2. Driving through Maryland was the first time I encountered speed cameras on Waze. I didn’t even knew they were used in the US

        1. The state is definitely not uniform in that regard. Many people here are not happy about it, but Montgomery/PG/Howard/Baltimore Counties are always racing with each other to be more “progressive”.

      3. Montgomery county sucks but at least they aren’t DC. Those fuckers fines start at $150.00 for speeding which is highway robbery ($40.00 in MoCo).

        Although I prefer that the speed police are being replaced by cameras. A camera can’t keep me on the side of the road while they search my vehicle because I have long hair and listen to the Dead.

    4. Come down to Texas. We firmly believe in the cushion down here.

      1. You’re a hazard in TX if you’re not doing at least 5 over.

        1. For anyone not native to the area he’s not joking. Speed limit on the highways is 10 mph over the stated. Speed limit on roads below 50 mph is between 5 to 10 mph over stated (depending on if your driving through a speed trap town or not). Don’t go below this or you’ll piss everybody else off.

          1. Speed limit on roads below 50 mph is between 5 to 10 mph over stated (depending on if your driving through a speed trap town or not).

            I got nailed in some shithole town coming back from Lubbock one time. I was cresting a hill, and I was sure there was going to be a cop on the other side, so I slowed down to the speed limit. Sure enough, there he was, just waiting for me to creep 1mph over while going down this hill. I let off my brakes just a little, and his lights went on.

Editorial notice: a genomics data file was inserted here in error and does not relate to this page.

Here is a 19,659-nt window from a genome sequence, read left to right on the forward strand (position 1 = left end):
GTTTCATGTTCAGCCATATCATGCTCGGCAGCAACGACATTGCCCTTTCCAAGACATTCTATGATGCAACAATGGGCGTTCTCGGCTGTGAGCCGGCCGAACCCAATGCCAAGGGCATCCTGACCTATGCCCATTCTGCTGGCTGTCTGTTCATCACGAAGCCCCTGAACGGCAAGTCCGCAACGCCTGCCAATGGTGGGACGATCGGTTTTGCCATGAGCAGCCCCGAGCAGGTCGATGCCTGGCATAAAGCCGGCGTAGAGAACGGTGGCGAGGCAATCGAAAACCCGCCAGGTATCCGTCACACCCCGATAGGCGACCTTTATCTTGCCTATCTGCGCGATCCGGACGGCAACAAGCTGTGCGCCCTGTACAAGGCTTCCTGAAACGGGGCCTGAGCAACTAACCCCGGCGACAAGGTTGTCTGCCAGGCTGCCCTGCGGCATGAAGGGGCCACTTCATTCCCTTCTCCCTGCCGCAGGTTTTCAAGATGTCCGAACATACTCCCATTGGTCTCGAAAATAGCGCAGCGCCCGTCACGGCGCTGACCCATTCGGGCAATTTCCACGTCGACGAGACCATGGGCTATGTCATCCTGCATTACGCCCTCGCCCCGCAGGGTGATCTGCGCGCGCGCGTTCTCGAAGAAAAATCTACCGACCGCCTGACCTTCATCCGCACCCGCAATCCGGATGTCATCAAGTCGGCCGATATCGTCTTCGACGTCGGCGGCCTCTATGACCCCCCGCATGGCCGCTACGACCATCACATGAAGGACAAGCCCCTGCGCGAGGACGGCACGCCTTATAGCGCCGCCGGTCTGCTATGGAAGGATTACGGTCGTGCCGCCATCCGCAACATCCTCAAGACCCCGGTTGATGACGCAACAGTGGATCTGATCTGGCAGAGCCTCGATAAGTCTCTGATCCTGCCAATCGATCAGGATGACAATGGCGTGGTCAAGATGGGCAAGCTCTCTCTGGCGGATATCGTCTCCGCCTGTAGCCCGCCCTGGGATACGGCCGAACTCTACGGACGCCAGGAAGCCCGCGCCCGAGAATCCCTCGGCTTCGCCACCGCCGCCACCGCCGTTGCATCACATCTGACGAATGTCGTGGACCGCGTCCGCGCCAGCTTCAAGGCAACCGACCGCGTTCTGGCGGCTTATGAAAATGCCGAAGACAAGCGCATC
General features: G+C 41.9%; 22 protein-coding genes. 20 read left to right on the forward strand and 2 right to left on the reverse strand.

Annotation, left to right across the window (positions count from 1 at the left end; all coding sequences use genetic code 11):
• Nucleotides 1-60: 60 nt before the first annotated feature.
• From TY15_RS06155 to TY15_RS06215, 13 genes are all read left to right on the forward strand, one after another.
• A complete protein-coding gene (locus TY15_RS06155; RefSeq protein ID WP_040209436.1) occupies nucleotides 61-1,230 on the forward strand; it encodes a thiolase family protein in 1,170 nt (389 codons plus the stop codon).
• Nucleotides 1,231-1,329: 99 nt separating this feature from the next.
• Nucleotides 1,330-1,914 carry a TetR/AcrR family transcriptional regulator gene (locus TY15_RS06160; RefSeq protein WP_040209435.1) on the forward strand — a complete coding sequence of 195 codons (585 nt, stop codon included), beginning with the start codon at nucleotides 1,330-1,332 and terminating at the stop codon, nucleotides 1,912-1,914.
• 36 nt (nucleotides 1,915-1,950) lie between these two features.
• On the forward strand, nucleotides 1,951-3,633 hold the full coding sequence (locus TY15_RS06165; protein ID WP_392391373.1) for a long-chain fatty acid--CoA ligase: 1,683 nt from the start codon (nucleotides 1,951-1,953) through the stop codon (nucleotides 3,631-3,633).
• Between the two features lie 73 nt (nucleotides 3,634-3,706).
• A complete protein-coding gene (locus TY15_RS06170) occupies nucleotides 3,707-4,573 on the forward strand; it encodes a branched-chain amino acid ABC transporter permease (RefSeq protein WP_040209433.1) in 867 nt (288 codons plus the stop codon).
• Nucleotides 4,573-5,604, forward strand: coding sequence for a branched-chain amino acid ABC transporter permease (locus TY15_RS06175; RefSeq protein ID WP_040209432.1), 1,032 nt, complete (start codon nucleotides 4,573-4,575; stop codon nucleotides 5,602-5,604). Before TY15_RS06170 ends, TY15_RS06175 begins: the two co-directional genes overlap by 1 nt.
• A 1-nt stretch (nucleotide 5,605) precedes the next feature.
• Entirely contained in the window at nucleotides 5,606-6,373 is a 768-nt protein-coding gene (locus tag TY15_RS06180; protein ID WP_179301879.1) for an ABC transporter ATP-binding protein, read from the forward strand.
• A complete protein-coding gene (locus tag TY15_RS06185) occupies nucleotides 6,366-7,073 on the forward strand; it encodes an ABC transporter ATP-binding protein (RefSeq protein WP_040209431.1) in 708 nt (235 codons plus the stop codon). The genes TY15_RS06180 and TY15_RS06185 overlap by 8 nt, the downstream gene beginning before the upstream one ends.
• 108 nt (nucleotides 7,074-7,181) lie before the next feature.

Thankfully the jackass just warned me, but fuck that town.

          2. Call it an unfair stereotype if you want, but it’s Texas. I *expect* everyone to be pissed off.

          3. And we have at least one road with an 85 mph limit (SH 130 between Austin and Seguin).

    5. Where I live, the cops don’t usually bother with low hanging fruit like that, unless you piss them off some other way, or they’re on a fishing expedition. But we have lots of speeders going 15 over regularly. And the fines for that level of speeding is dramatically higher. So they figured it cuts into revenue generation to pull someone over for 5 over. Plus the cop would look like a total dick in court.

  6. “”””it should be a concern when a state tells individual cities what sort of laws it can and cannot pass”””

    What if the law the individual city passes is one which says that homosexuals can’t vote?

    Or if it says that homosexuals must be allowed to use your privately owned bathroom?

    1. Then the local residents should do what local residents have done all over America. Bring their city to court for unconstitutional laws.

      The state overriding the locality, not because of a matter of constitutionality, but because of preference, is a quite different bucket.